Using the various mark-making tricks will need to combine a flow that isn’t looking out of place. It would be perfectly fine to add pointillism with cross-hatching or adding contour lines with cross-hatched detail. To add all of these styles together is a careful balance. Knowing what belongs rather than throwing everything into the menu simultaneously.


Using a graphite pencil is a great way to control graduated edges since an artist can apply light lines on the first light sketch. The value of light over dark is the control of the pencil itself so that mark-making lines can become distinct as the details are added slowly. Observing how a model is being lit will determine how the finished edges will appear and look more natural.

My Favourite Drawing Resources

General Drawing Courses. I really like Udemy if you are looking to develop your knowledge of drawing techniques Udemy is an excellent choice due to its wide range of creative courses and excellent refund policy. They often have monthly discounted deals for new customers, which you can check here. Use my link.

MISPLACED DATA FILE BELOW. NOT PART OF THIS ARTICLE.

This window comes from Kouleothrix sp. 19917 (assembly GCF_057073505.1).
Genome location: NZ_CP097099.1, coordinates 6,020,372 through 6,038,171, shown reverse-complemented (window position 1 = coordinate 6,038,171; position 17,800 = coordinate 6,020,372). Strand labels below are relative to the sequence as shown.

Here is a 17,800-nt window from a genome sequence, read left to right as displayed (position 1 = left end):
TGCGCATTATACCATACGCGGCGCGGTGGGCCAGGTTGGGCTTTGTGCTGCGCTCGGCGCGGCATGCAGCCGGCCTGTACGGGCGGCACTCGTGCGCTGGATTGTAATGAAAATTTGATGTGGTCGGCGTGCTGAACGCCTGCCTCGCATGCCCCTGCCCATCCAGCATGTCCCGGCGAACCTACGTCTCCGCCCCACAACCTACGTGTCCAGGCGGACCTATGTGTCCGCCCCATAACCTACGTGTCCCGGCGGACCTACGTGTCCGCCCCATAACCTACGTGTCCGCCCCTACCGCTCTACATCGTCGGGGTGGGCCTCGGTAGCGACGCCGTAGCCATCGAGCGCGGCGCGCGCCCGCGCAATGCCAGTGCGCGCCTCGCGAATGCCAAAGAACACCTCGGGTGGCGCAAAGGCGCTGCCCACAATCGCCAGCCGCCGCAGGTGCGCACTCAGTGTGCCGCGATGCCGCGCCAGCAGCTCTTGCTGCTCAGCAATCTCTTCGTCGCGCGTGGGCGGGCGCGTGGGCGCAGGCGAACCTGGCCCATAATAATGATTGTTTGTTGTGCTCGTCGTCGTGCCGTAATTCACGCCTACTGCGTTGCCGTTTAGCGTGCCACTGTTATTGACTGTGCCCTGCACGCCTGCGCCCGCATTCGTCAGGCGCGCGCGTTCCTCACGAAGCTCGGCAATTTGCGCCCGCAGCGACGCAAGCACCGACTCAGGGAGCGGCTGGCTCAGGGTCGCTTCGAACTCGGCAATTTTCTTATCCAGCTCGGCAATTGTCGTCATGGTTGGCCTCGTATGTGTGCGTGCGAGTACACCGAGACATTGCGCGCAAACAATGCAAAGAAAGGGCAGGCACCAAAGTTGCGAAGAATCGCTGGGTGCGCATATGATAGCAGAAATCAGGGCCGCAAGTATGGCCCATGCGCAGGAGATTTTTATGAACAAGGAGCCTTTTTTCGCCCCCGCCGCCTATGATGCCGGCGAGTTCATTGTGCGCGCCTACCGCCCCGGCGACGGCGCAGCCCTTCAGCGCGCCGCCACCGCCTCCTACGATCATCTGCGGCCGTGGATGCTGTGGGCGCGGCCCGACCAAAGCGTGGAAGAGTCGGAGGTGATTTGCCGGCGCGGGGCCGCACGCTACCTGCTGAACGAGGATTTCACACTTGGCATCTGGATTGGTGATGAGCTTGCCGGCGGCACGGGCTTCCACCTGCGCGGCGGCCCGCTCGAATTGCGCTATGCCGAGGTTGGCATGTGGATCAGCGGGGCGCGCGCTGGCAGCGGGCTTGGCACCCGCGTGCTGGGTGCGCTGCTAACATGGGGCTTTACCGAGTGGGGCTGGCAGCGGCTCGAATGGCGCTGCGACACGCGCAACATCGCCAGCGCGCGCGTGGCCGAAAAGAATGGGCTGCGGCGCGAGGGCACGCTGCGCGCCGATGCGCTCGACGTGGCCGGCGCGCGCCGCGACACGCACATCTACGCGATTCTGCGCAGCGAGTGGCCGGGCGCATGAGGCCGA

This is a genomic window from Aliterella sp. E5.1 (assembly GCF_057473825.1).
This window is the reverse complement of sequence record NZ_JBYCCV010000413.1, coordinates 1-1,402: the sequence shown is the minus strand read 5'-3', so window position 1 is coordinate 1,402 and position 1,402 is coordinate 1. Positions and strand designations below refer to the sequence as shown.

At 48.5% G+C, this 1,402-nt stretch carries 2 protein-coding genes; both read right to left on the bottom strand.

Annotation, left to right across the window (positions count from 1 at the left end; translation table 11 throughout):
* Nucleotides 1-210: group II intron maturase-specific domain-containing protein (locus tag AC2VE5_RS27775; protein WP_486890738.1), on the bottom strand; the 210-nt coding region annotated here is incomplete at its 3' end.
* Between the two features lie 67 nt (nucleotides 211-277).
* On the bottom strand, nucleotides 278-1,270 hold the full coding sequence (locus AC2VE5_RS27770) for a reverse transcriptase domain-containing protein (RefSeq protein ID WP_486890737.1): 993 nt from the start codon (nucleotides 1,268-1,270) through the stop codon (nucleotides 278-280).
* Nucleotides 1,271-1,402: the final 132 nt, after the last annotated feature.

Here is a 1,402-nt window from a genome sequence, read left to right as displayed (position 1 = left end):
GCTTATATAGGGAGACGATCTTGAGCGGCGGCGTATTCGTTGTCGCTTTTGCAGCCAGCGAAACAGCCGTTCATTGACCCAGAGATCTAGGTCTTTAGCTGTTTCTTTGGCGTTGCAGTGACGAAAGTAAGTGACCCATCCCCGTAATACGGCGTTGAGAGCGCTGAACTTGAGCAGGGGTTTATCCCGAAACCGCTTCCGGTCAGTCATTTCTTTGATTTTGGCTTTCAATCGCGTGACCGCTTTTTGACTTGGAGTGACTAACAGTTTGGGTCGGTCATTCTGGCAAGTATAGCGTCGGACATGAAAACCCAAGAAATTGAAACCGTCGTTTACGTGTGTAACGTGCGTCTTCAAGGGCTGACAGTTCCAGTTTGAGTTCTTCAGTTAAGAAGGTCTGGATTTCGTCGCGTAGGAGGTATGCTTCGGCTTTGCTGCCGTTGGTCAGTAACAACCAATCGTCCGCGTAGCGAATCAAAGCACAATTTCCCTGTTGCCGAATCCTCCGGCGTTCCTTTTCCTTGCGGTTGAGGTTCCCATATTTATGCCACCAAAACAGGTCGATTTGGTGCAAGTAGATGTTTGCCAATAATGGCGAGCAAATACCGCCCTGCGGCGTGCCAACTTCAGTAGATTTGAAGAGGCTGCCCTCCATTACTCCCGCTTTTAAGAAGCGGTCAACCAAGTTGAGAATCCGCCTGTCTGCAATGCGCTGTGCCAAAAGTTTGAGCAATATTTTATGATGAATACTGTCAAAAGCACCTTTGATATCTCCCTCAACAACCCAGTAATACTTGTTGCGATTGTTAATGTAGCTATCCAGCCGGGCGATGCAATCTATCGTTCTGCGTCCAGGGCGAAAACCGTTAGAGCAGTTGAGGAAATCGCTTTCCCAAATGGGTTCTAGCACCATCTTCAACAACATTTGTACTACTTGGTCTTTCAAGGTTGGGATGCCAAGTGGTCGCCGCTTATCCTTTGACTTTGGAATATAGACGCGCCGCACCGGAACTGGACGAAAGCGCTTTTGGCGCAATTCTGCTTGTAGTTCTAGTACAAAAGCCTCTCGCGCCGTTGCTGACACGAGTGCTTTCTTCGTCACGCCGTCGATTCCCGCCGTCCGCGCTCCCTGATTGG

Sketching and Collage. Take a look at this sketching resource I have created. Use this link.

Proko. Is one of my favorite teachers who surpasses in the teaching of Anatomy and Figure drawing. Prokos course breaks down the drawing of the human body into easy-to-follow components aiding the beginner to make rapid progress. For this, I really like Proko.

Art Easels. One of my favorite ways to draw is by using a drawing easel, which develops the skill of drawing on a vertical surface. The H frame easel is an excellent vertical easel way to add variety to the style and type of marks you create when using a drawing board.

To see all of my most up-to-date recommendations, check out this resource I made for you.


Ian Walsh is the creator and author of and an Art teacher based in Merseyside in the United Kingdom. He holds a BA in Fine Art and a PGCE in teaching Art and Design. He has been teaching Art for over 24 Years in different parts of the UK. When not teaching Ian spending his time developing this website and creating content for the improvedrawing channel.